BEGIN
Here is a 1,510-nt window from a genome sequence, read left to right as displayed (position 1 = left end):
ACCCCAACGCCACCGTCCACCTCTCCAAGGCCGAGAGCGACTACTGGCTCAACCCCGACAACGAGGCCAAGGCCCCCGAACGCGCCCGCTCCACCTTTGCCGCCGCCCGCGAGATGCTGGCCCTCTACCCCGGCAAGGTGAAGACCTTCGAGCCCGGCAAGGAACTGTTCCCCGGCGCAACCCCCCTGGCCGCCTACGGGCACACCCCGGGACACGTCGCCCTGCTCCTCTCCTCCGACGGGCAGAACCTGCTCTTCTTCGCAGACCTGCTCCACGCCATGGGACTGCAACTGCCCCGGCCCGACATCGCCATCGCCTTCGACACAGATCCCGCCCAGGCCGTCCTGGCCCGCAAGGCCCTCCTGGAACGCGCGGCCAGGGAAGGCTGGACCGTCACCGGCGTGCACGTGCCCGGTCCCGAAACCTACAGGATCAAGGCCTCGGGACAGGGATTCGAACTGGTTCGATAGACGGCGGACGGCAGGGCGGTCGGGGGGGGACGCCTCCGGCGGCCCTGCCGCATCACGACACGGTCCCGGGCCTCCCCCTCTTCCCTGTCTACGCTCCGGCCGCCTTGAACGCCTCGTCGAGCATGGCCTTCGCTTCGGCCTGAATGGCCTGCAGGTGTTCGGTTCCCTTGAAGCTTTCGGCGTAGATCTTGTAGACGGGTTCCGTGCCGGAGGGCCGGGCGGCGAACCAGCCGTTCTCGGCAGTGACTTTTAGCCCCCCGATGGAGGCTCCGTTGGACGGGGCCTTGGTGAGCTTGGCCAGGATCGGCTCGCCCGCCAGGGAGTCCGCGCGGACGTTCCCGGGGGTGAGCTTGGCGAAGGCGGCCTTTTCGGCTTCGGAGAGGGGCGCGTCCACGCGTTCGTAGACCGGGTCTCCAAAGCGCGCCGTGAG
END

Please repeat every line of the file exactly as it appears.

Here is a 1,510-nt window from a genome sequence, read left to right as displayed (position 1 = left end):
ACCCCAACGCCACCGTCCACCTCTCCAAGGCCGAGAGCGACTACTGGCTCAACCCCGACAACGAGGCCAAGGCCCCCGAACGCGCCCGCTCCACCTTTGCCGCCGCCCGCGAGATGCTGGCCCTCTACCCCGGCAAGGTGAAGACCTTCGAGCCCGGCAAGGAACTGTTCCCCGGCGCAACCCCCCTGGCCGCCTACGGGCACACCCCGGGACACGTCGCCCTGCTCCTCTCCTCCGACGGGCAGAACCTGCTCTTCTTCGCAGACCTGCTCCACGCCATGGGACTGCAACTGCCCCGGCCCGACATCGCCATCGCCTTCGACACAGATCCCGCCCAGGCCGTCCTGGCCCGCAAGGCCCTCCTGGAACGCGCGGCCAGGGAAGGCTGGACCGTCACCGGCGTGCACGTGCCCGGTCCCGAAACCTACAGGATCAAGGCCTCGGGACAGGGATTCGAACTGGTTCGATAGACGGCGGACGGCAGGGCGGTCGGGGGGGGACGCCTCCGGCGGCCCTGCCGCATCACGACACGGTCCCGGGCCTCCCCCTCTTCCCTGTCTACGCTCCGGCCGCCTTGAACGCCTCGTCGAGCATGGCCTTCGCTTCGGCCTGAATGGCCTGCAGGTGTTCGGTTCCCTTGAAGCTTTCGGCGTAGATCTTGTAGACGGGTTCCGTGCCGGAGGGCCGGGCGGCGAACCAGCCGTTCTCGGCAGTGACTTTTAGCCCCCCGATGGAGGCTCCGTTGGACGGGGCCTTGGTGAGCTTGGCCAGGATCGGCTCGCCCGCCAGGGAGTCCGCGCGGACGTTCCCGGGGGTGAGCTTGGCGAAGGCGGCCTTTTCGGCTTCGGAGAGGGGCGCGTCCACGCGTTCGTAGACCGGGTCTCCAAAGCGCGCCGTGAG